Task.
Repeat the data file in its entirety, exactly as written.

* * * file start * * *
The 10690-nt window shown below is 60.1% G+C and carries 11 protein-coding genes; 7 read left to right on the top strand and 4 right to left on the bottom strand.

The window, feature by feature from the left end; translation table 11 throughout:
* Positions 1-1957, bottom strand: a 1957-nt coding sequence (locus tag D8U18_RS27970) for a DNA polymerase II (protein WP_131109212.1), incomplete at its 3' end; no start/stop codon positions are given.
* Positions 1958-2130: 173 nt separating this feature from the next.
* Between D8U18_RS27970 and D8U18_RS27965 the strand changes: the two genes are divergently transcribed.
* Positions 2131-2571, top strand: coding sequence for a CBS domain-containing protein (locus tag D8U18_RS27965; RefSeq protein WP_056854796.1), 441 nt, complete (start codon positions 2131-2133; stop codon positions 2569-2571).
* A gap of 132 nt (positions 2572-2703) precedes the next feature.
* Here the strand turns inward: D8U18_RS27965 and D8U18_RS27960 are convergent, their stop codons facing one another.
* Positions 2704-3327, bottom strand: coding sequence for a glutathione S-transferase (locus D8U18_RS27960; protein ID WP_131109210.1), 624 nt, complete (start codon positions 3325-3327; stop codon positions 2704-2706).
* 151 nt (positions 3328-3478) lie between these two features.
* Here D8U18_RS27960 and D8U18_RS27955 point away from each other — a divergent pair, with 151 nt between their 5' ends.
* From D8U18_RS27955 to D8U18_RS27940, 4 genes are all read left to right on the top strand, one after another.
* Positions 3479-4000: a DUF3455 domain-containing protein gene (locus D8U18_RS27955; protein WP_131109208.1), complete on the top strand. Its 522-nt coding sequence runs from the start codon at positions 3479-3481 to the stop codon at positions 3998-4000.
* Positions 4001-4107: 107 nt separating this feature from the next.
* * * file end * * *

The 10690-nt window shown below is 60.1% G+C and carries 11 protein-coding genes; 7 read left to right on the top strand and 4 right to left on the bottom strand.

The window, feature by feature from the left end; translation table 11 throughout:
* Positions 1-1957, bottom strand: a 1957-nt coding sequence (locus tag D8U18_RS27970) for a DNA polymerase II (protein WP_131109212.1), incomplete at its 3' end; no start/stop codon positions are given.
* Positions 1958-2130: 173 nt separating this feature from the next.
* Between D8U18_RS27970 and D8U18_RS27965 the strand changes: the two genes are divergently transcribed.
* Positions 2131-2571, top strand: coding sequence for a CBS domain-containing protein (locus tag D8U18_RS27965; RefSeq protein WP_056854796.1), 441 nt, complete (start codon positions 2131-2133; stop codon positions 2569-2571).
* A gap of 132 nt (positions 2572-2703) precedes the next feature.
* Here the strand turns inward: D8U18_RS27965 and D8U18_RS27960 are convergent, their stop codons facing one another.
* Positions 2704-3327, bottom strand: coding sequence for a glutathione S-transferase (locus D8U18_RS27960; protein ID WP_131109210.1), 624 nt, complete (start codon positions 3325-3327; stop codon positions 2704-2706).
* 151 nt (positions 3328-3478) lie between these two features.
* Here D8U18_RS27960 and D8U18_RS27955 point away from each other — a divergent pair, with 151 nt between their 5' ends.
* From D8U18_RS27955 to D8U18_RS27940, 4 genes are all read left to right on the top strand, one after another.
* Positions 3479-4000: a DUF3455 domain-containing protein gene (locus D8U18_RS27955; protein WP_131109208.1), complete on the top strand. Its 522-nt coding sequence runs from the start codon at positions 3479-3481 to the stop codon at positions 3998-4000.
* Positions 4001-4107: 107 nt separating this feature from the next.